A vote for informed independence

Saturday’s election for the Legislative Council divisions of Elwick, Hobart and Prosser – hot on the heels of the watershed general election in March – is a rare opportunity for 70,000-odd Tasmanian voters to reshape their state.

For the first time in over 100 years, the annual poll in the rotating upper house election cycle will feature three vacant seats, following the retirement of independent Rob Valentine (Hobart) and the election of Labor’s Elwick MLC Josh Willie and Liberal Jane Howlett (Prosser) to the House of Assembly last month. 

The vote comes at a time when the two major parties are battling growing dissatisfaction. The 12 per cent Liberal primary drop at the March election was one warning sign; another was the fact that the Labor vote barely moved after a dreadful 2021 performance. Winners were the Greens, Lambies and independents.

The contests for the seats previously held by the Liberals (Prosser) and Labor (Elwick) will be good current indicators of support for the major parties. The Liberals, represented by long-serving Sorell mayor Kerry Vincent, will be hugely relieved to hold Prosser. If not, the likely winner would be Labor’s endorsed candidate, former leader Bryan Green. But my bet is that major party success will end there.

Elwick is in Labor heartland and was won and held comfortably by Willie, but Labor’s northern suburbs vote eroded badly in the 2021 state election. Its situation is not helped by the presence of a Labor rebel, lawyer Fabiano Cangelosi, opposing the party’s endorsed candidate, Tessa McLaughlin. No-one is standing for the Liberals.

Which leaves Janet Shelley, a senior public servant and sustainability expert standing for the Greens, and progressive independent Bec Thomas, long-serving councillor and currently mayor of Glenorchy. Both have a strong local support base and both push for better public infrastructure and services. And depending on the fall of preferences, either could take the seat.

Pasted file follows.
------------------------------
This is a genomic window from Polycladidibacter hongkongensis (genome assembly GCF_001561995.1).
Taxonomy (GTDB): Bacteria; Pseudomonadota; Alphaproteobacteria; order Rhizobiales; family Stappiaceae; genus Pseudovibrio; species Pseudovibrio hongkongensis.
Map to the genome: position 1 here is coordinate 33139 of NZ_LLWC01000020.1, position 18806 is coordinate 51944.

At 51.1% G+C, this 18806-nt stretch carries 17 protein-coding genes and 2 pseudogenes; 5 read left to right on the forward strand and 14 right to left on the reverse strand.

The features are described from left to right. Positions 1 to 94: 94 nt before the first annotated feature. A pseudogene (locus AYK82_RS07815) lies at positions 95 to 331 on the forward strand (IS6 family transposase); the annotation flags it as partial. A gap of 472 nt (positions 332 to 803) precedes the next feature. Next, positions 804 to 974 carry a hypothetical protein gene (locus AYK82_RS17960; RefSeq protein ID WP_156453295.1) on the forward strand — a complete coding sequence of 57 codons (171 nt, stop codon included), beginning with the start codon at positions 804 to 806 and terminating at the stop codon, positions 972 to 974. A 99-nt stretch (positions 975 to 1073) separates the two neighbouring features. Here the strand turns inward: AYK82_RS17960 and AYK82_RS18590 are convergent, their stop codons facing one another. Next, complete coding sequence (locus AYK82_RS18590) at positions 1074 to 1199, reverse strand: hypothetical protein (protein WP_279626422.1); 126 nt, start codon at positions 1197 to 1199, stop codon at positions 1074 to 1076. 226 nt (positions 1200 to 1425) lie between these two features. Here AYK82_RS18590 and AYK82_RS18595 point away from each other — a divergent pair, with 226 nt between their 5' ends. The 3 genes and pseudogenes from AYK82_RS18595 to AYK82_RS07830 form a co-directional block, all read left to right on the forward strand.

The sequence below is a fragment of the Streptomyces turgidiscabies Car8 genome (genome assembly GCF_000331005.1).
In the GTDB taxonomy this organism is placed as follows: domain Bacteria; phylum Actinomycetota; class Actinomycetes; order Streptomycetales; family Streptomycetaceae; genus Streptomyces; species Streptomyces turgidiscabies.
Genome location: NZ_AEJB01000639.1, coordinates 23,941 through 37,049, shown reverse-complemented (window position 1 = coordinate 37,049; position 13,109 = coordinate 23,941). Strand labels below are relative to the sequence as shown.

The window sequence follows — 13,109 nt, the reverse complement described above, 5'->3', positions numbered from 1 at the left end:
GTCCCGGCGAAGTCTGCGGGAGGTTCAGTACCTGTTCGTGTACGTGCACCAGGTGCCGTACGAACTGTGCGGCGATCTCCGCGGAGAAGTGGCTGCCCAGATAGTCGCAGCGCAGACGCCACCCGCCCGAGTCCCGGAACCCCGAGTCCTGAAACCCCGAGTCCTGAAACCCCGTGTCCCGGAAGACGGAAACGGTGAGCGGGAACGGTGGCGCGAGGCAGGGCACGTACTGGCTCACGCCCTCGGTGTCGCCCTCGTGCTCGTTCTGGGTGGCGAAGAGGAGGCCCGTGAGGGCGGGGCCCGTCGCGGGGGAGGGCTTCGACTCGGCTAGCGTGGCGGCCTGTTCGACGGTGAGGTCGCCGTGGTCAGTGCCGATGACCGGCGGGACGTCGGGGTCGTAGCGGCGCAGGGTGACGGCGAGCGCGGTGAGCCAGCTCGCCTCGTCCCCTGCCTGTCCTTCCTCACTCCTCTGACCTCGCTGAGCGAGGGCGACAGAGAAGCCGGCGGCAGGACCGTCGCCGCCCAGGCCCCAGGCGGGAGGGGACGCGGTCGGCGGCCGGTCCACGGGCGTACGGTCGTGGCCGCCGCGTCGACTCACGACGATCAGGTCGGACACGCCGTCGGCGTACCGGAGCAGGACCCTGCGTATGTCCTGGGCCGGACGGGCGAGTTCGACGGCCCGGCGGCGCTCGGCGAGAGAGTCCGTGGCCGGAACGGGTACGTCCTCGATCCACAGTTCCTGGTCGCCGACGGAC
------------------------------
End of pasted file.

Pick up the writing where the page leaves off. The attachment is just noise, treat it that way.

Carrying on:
The Hobart electorate, at the core of the state and federal seat of Clark and once a Labor stronghold, is now the domain of Greens and independents. Racist slurs have probably lifted support for Labor’s John Kamara, but he’s only an outside chance. Again, the Liberals are not even fielding a candidate.

As in Elwick, the strongest candidates for Hobart are to be found outside the main parties, and all five of them identify as progressives. Front-runners are Cassy O’Connor representing the Greens and two independents, Charlie Burton and John Kelly. 

Reasons to put Burton among the front-runners include a strong local campaign, public policy expertise, and the support of both Rob Valentine and Clark’s long-serving federal MP, Andrew Wilkie. The fact that he was Wilkie’s wife for six years will test Hobart’s acceptance of transgender people, but he should feel confident that this will be no more a barrier than Kamara’s African background.

Kelly’s transformation of the State Cinema in North Hobart into a cultural hub earned admiration from a wide cross-section of Hobart voters, myself included. He advocates better environmental protection, was opposed to the cable car and has raised questions about other high-profile Hobart developments – such as the AFL stadium – while taking a pro-business stance on others. 

Which leaves former Greens leader Cassy O’Connor, the most able parliamentary performer of her generation, who for many years compensated for the major parties’ generally appalling lack of environmental awareness with her own knowledge and skill in this supremely important area of public policy. 

O’Connor is a candidate for the Greens, but her strength lies in personal attributes: learning and knowledge, self-motivation, eloquence, passion, and a gift for parliamentary debate. She took ministerial responsibility in the 2010 Labor-Green alliance despite partisan attacks from within both parties, and she maintained her effectiveness through a decade of working in opposition.

I need to declare myself here. The only party I ever joined was Labor, as a student in the 1970s. I have since chosen to support issues and causes ahead of party ideologies. These ideologies began as ideals, but in this very different age they are expressed more in stolid stupidity and subterfuge in the name of party unity. 

The Greens are still a party, and it can be overzealous. But unlike the major parties it has not shied away from political responsibility for today’s most pressing human need, to find a way to live within our planet’s means. O’Connor has led that charge for years and campaigned accordingly. She deserves a place at the table.

Saturday’s vote is hard to predict, like all Legislative Council elections, but I believe the result will signify an embrace of informed, independent thinking. We have never needed it more.

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